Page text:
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NZXT Panzerbox All Aluminum Mid Tower Case - The Build

All aluminium welded contruction,300 CFM of airflow and a sleek compact design all add up to Chad's newest sample, the NZXT Panzerbox ATX chassis.

| Mid-Tower Cases in Cases, Cooling & PSU | Posted: May 8, 2009 5:13 am
TweakTown Rating: 92%Manufacturer: NZXT

The Build

 

NZXT Panzerbox All Aluminum Mid Tower Case

(Click the above image for the large version)

 

As I mentioned, there are only six risers supplied in the Panzerbox, at least in mine. This leads to a bit of an issue. The case claims ATX support, and I can see the holes are drilled and threaded for ATX, but with only six risers they leave me wondering why.

 

NZXT Panzerbox All Aluminum Mid Tower Case

(Click the above image for the large version)

 

Anyways, on with the show! Even with only the six risers in place I continued on with the build. Here we have the motherboard all ready to be slid into place inside the Panzerbox. While the heatpipes on my passive video card wouldn't allow tray to install, I added it just to complete the look.

 

NZXT Panzerbox All Aluminum Mid Tower Case

(Click the above image for the large version)

 

I wanted to give potential buyers a good look at just how much room there is to pre-install your cooler to the motherboard, then install the unit onto the tray. My measurement shows just over 6/5" from the PCB surface, not the top of the IHS. Six inches of room is fair enough to get most tower coolers in place and still allow clearance to install it as one piece.

 

NZXT Panzerbox All Aluminum Mid Tower Case

(Click the above image for the large version)

 

Installed the optical and HDD, now to slide in the tray, and start getting things wired up and ready to go. I did run into an issue with my choice of slots, which I will show why and address in a few images.

 

NZXT Panzerbox All Aluminum Mid Tower Case

(Click the above image for the large version)

 

Sliding the motherboard tray back into place is a breeze, especially with a stock cooler in place. Just line up the top and bottom tracks and gently push inward. Don't forget to tuck that fan wire before you get the tray all the way in.

 

NZXT Panzerbox All Aluminum Mid Tower Case

(Click the above image for the large version)

 

Once the tray is all the way in, just screw in the five, plastic coated thumb screws to lock it into place.

 

NZXT Panzerbox All Aluminum Mid Tower Case

(Click the above image for the large version)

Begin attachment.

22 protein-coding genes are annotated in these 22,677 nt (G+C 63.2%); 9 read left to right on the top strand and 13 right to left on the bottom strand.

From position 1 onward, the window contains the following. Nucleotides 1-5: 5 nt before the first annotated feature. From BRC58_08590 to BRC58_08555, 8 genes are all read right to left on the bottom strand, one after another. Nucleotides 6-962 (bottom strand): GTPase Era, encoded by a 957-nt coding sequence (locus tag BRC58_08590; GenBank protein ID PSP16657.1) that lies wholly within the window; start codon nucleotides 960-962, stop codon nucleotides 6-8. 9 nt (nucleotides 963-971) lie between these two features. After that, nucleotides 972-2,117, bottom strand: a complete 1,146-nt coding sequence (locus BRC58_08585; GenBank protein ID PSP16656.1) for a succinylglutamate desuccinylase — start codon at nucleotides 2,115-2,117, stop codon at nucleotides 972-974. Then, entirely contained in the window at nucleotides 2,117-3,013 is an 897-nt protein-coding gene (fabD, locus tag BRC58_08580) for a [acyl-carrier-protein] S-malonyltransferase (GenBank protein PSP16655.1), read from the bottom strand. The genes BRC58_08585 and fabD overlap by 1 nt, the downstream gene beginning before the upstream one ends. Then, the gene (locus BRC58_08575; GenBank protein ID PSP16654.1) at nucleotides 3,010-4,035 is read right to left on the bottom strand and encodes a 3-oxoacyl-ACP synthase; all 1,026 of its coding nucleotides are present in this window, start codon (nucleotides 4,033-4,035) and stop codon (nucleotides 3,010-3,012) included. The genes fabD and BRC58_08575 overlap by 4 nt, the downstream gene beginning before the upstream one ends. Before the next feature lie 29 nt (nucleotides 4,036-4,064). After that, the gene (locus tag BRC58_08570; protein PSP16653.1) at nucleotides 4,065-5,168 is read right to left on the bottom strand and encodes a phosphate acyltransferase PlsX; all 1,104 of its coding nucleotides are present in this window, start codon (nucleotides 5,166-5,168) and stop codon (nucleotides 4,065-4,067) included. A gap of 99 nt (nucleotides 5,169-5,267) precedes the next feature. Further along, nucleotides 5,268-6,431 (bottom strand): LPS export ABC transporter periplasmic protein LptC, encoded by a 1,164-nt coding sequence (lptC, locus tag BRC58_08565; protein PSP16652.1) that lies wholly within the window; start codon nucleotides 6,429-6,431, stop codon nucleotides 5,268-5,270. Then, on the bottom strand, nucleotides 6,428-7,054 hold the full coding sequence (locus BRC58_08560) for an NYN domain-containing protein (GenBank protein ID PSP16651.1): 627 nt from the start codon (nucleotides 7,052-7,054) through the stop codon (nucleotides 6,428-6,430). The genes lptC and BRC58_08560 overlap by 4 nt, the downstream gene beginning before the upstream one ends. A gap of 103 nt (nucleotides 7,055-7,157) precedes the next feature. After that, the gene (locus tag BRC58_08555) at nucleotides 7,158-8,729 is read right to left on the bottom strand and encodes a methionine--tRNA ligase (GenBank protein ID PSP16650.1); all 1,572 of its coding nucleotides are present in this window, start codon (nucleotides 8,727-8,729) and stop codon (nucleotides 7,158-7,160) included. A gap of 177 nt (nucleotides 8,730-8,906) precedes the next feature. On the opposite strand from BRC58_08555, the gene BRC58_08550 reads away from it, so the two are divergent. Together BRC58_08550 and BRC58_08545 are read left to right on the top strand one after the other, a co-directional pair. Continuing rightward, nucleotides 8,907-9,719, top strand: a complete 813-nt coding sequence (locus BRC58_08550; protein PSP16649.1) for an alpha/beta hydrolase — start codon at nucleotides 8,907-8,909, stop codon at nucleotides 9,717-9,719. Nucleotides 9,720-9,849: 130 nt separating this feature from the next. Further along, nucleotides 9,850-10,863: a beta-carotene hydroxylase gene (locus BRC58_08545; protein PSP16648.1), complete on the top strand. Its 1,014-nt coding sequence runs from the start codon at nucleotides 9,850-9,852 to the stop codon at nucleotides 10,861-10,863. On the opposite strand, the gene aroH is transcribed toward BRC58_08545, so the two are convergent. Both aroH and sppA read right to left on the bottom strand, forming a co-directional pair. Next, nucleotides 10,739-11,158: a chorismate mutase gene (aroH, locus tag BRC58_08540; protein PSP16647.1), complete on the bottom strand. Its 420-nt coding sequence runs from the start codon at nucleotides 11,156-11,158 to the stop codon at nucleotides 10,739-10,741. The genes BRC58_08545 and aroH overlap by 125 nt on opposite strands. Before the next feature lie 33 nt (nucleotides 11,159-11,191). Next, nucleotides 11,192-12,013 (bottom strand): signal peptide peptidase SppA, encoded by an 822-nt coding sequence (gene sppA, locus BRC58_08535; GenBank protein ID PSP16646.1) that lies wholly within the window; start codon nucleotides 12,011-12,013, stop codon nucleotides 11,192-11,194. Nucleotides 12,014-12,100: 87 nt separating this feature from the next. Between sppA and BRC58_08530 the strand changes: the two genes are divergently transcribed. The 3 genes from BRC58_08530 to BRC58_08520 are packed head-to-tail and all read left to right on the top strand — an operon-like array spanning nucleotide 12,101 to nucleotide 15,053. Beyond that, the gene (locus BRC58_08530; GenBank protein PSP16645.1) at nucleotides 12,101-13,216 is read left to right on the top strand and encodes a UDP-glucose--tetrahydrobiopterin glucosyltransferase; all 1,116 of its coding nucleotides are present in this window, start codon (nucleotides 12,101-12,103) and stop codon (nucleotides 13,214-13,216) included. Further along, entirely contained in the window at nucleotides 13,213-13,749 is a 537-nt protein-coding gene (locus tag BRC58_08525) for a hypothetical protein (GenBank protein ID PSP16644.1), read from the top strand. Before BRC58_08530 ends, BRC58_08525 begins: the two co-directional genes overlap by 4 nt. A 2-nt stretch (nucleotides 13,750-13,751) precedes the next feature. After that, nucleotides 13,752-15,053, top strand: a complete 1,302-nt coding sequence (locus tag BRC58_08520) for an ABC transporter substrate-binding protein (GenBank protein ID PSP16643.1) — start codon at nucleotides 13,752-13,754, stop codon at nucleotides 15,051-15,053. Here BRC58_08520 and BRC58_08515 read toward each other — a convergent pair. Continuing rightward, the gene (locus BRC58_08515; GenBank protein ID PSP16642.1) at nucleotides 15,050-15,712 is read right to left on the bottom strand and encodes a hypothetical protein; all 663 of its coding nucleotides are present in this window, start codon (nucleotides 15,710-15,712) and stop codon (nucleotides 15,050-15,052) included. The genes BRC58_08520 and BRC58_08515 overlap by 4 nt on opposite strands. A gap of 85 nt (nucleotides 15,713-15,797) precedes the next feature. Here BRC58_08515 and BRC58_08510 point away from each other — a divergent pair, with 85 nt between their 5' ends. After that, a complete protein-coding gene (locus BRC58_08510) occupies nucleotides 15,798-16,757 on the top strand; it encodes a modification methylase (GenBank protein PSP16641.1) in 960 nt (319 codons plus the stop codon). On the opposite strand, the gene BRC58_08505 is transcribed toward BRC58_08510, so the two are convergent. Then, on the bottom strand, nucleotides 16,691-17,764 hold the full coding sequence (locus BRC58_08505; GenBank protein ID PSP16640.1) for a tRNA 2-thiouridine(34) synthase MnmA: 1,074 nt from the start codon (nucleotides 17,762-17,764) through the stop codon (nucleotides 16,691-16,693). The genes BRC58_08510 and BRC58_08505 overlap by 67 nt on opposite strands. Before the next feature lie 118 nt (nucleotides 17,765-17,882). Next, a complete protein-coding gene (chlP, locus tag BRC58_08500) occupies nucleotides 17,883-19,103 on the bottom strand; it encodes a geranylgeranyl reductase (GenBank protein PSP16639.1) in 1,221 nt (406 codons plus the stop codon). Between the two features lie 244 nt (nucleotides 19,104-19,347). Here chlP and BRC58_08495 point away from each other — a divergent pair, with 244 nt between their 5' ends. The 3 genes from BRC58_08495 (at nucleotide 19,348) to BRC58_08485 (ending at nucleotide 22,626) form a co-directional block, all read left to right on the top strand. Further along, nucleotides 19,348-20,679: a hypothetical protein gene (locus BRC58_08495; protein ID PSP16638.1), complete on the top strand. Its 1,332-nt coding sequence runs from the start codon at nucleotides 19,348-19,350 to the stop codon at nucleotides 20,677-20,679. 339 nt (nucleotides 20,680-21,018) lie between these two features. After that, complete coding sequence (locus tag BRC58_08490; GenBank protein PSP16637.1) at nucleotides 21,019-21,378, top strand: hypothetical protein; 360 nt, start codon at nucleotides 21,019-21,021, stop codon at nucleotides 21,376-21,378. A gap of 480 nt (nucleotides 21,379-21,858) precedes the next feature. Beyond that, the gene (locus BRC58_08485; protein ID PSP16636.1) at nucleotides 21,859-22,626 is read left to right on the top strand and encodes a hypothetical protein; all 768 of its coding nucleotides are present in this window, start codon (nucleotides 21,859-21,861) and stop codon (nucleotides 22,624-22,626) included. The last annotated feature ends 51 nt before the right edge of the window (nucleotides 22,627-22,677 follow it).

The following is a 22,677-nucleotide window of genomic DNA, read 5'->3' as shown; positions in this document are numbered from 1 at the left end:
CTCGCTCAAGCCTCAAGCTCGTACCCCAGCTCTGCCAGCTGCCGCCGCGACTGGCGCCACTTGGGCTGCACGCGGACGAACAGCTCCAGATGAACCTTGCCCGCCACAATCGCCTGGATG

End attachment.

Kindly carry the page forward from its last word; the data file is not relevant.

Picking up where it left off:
Here is the issue I ran into. No that isn't a full view of the 24-pin power plug it is the reflection of half of the plug on the back of the DVD drive. With a full ATX board, this is something that needs to be considered when building inside the Panzerbox. This situation was easily remedied but raising both drives one slot, then they will flank the 24-pin above and below it.

 

NZXT Panzerbox All Aluminum Mid Tower Case

(Click the above image for the large version)

 

I took a step back to show just how well everything goes together once you get past the small setbacks, that weren't accounted for. I did a bit of basic wire management, and as you can see the drives are now moved to allow access to the 24-pin socket. I didn't like the front power wires running across this side, and as you can see they did make it over the top of the cage and still were long enough to be connected on my ATX motherboard.

 

NZXT Panzerbox All Aluminum Mid Tower Case

(Click the above image for the large version)

 

You can see the Panzerbox doesn't offer anything in the way of wire ties or specific spots to tie wires to. This doesn't really cause any issues, though, as a few zip ties here and there work wonders for keeping the wires tamed and out of the way of the airflow.

 

NZXT Panzerbox All Aluminum Mid Tower Case

(Click the above image for the large version)

 

Here we have the last of the build shots. The power supply eventually gets mounted right in front of the graphics card. The instructions show that the PSU should be installed fan in, I'm guessing to help draw heat off of the card and utilize the PSU as another exhaust fan for the case. I chose to flip it this way for two reasons. One, being the wires are closer to the floor for display purposes. There isn't much to do to hide all these wires, you can tuck them behind the PSU on the floor and even a few can slide underneath it, but I chose to just lay them in the open. I have good reasons for leaving them lay there. First, no rat's nets of wires behind the PSU and two, they are out of the way of the airflow and with a full panel door, who is going to see them?

 

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